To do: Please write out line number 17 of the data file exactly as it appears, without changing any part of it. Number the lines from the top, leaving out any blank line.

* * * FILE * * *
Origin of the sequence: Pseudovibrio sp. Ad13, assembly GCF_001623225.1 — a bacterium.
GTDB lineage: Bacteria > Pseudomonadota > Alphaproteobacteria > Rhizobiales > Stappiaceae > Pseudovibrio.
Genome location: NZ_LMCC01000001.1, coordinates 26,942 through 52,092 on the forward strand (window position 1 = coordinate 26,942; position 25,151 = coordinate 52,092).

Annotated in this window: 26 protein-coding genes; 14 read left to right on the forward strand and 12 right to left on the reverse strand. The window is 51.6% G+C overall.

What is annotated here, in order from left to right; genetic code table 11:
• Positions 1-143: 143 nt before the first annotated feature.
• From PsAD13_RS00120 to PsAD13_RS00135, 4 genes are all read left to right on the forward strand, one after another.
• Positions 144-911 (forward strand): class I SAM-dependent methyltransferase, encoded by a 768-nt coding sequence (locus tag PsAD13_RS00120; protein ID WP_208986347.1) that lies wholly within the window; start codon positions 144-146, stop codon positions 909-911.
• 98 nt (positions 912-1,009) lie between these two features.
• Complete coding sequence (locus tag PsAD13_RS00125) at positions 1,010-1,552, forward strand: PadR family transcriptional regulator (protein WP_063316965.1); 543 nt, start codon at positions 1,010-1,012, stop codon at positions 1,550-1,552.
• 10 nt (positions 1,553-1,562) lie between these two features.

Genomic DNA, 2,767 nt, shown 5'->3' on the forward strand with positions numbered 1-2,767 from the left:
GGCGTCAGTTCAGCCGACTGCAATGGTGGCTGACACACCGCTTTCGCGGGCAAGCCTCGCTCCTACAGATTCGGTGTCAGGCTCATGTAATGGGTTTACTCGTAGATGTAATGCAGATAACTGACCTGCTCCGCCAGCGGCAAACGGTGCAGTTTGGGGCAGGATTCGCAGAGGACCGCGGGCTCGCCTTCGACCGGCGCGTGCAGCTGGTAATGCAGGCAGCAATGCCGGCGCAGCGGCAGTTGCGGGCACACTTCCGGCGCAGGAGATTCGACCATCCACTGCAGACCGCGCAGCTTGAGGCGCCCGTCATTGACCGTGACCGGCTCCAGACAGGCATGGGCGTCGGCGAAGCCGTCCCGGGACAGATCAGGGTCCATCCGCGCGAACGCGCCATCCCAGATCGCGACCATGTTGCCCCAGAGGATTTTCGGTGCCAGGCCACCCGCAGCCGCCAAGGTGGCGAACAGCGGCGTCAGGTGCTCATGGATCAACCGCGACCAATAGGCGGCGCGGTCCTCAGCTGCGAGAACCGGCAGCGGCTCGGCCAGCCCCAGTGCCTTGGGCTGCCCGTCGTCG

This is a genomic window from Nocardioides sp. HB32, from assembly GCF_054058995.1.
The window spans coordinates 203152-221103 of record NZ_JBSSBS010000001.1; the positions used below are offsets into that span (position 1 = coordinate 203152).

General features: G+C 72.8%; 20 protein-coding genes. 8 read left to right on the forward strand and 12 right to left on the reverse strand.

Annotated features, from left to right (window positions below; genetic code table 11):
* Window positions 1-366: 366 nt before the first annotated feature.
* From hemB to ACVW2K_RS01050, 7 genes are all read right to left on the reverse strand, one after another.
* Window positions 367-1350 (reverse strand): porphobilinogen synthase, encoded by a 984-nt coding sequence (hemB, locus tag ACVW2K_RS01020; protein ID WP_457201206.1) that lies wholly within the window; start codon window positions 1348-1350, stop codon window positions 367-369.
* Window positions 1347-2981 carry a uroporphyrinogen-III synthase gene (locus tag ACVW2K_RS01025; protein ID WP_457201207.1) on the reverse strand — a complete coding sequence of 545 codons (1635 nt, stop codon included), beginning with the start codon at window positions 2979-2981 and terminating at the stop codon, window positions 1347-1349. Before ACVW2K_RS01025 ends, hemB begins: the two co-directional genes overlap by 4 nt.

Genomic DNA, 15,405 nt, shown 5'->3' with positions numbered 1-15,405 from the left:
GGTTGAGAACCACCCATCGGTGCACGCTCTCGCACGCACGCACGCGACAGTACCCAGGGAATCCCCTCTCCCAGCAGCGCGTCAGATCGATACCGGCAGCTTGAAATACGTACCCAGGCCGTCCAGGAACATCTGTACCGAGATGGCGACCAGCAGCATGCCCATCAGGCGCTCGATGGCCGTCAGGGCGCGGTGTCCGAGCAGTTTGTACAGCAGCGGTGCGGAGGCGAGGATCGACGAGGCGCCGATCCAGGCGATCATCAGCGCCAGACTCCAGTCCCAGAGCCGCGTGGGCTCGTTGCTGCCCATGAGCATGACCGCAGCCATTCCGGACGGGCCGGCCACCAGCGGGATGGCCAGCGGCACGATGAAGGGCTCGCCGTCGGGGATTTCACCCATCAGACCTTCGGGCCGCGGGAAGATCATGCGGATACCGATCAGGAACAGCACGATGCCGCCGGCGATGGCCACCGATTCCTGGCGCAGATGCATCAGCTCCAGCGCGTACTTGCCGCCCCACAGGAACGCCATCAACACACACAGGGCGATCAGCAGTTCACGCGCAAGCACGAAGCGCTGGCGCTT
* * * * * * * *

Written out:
Annotated features, from left to right (window positions below; genetic code table 11):